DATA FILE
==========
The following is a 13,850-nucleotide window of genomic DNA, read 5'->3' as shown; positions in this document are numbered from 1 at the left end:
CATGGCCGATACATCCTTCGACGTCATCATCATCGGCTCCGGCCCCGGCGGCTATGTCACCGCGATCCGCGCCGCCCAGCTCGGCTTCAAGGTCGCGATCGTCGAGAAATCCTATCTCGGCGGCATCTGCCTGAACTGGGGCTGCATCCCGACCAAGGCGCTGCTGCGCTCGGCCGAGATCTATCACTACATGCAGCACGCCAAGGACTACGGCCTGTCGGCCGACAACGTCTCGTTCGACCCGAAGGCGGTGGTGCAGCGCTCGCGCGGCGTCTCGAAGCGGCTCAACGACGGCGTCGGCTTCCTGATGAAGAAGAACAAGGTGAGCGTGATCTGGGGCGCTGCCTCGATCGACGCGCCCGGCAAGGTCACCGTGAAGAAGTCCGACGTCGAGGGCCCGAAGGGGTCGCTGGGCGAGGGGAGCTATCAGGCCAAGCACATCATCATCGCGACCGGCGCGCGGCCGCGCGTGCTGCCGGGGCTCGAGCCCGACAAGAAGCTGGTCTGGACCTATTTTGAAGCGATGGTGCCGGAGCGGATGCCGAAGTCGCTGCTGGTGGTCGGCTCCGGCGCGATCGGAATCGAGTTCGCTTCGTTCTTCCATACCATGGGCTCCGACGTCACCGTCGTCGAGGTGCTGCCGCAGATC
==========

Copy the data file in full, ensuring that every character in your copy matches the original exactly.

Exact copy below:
The following is a 13,850-nucleotide window of genomic DNA, read 5'->3' as shown; positions in this document are numbered from 1 at the left end:
CATGGCCGATACATCCTTCGACGTCATCATCATCGGCTCCGGCCCCGGCGGCTATGTCACCGCGATCCGCGCCGCCCAGCTCGGCTTCAAGGTCGCGATCGTCGAGAAATCCTATCTCGGCGGCATCTGCCTGAACTGGGGCTGCATCCCGACCAAGGCGCTGCTGCGCTCGGCCGAGATCTATCACTACATGCAGCACGCCAAGGACTACGGCCTGTCGGCCGACAACGTCTCGTTCGACCCGAAGGCGGTGGTGCAGCGCTCGCGCGGCGTCTCGAAGCGGCTCAACGACGGCGTCGGCTTCCTGATGAAGAAGAACAAGGTGAGCGTGATCTGGGGCGCTGCCTCGATCGACGCGCCCGGCAAGGTCACCGTGAAGAAGTCCGACGTCGAGGGCCCGAAGGGGTCGCTGGGCGAGGGGAGCTATCAGGCCAAGCACATCATCATCGCGACCGGCGCGCGGCCGCGCGTGCTGCCGGGGCTCGAGCCCGACAAGAAGCTGGTCTGGACCTATTTTGAAGCGATGGTGCCGGAGCGGATGCCGAAGTCGCTGCTGGTGGTCGGCTCCGGCGCGATCGGAATCGAGTTCGCTTCGTTCTTCCATACCATGGGCTCCGACGTCACCGTCGTCGAGGTGCTGCCGCAGATC